Writers at all stages of their careers benefit from new eyes reading their words. Feedback provides valuable information, especially if the feedback is from writers who understand what to look for in a manuscript. A critique should focus on a piece in two ways: the overall story and specific parts, also known as the big picture and the small picture.
Overall story evaluation includes character assessment: Are the character believable? Does each character have unique traits, such as speaking differently. Feedback I once received from an editor stated that two of my characters were too much alike. As I reviewed the manuscript, I had to agree. Until she pointed out the flaw in my writing, I had not noticed it.
The specific parts critique is a line-by-line evaluation that focuses on word choice, transitions, action verbs, grammar, etc.
Critique groups are basically large online groups, forums, and small personal groups. The large online groups offer critiques from writes at different stages of their careers. Some writers love this type of feedback. Go online and type “children’s writers critique group” and you’ll find lots of information and a variety of groups. With critique forums, you post your story on a forum and receive feedback. Of course, you will be expected to provide critiques for other writers, also. My critique group began with four members a few years ago. We are now down to two, but we provide more detailed feedback and more often, if needed, than if we were members of a large group.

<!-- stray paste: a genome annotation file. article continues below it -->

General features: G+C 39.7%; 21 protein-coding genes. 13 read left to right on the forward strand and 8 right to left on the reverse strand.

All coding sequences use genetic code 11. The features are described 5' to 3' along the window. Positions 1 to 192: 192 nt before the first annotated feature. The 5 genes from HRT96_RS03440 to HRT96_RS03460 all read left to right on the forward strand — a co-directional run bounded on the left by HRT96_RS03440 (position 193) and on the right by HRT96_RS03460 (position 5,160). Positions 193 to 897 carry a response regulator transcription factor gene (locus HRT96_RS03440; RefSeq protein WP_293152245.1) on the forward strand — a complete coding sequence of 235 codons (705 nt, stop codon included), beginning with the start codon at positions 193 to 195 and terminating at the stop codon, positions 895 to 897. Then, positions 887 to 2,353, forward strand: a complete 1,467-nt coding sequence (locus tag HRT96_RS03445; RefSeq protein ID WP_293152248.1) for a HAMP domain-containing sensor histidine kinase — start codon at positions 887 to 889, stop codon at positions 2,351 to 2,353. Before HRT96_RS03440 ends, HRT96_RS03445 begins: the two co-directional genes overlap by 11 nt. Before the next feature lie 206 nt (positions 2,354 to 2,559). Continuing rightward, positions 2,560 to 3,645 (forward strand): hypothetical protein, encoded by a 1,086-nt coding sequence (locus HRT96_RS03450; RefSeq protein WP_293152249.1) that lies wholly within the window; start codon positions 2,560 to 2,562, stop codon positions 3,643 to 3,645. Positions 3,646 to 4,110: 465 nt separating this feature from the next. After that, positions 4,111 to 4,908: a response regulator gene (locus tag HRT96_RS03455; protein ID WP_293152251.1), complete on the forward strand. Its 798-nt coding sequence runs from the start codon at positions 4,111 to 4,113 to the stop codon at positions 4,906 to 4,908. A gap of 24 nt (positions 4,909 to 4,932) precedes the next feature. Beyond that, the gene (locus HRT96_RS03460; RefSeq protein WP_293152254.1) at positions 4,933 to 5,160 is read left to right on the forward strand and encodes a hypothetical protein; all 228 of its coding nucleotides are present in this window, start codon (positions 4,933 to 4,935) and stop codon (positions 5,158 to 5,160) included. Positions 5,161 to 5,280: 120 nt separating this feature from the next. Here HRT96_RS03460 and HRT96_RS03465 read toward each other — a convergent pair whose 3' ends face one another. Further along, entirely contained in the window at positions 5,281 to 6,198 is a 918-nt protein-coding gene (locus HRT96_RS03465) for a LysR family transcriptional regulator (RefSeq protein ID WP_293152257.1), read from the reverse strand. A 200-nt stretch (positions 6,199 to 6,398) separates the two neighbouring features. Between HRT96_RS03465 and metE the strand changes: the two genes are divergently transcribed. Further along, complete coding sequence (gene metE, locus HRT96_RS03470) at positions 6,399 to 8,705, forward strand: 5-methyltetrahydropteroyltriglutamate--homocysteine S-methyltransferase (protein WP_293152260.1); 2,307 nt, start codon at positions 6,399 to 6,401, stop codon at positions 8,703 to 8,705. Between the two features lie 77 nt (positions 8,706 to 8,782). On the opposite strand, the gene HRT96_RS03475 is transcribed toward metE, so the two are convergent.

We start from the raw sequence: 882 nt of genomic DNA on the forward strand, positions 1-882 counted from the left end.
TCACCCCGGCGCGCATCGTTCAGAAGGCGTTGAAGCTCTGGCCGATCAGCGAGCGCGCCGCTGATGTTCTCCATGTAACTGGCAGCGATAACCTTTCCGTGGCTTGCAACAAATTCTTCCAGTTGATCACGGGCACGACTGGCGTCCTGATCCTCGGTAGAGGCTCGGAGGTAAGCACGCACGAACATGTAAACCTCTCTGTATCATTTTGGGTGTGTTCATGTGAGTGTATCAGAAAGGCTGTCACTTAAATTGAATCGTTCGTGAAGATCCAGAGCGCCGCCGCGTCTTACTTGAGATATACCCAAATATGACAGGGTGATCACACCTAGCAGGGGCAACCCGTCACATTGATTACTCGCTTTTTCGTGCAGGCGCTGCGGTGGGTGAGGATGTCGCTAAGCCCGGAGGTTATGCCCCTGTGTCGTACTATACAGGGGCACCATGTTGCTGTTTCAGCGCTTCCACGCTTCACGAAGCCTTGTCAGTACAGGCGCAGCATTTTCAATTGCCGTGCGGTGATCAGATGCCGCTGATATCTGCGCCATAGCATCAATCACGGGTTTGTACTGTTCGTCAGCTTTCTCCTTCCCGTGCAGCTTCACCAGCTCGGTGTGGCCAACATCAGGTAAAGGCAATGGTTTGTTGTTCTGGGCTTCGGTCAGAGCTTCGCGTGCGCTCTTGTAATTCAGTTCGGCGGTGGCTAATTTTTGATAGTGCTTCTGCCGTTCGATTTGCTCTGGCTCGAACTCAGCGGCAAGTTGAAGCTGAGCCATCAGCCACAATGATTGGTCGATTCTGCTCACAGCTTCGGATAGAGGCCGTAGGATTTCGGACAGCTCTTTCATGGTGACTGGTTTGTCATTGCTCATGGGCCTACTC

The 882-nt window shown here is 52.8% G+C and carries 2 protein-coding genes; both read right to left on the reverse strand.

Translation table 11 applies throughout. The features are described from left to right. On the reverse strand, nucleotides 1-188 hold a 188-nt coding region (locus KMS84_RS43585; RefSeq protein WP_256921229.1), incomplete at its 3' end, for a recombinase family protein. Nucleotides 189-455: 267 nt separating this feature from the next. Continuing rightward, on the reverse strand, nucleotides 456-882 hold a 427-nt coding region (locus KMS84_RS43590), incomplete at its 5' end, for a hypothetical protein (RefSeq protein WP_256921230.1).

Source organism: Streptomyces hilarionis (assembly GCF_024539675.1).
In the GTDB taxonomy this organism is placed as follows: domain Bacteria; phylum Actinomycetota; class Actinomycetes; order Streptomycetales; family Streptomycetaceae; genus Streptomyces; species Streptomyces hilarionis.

If you prefer face-to-face contact with a critique group, you can find members locally. Go to the local bookstore, library, or college and post signs requesting a sign-up of the group. You’ll probably find several people in your community that want to participate.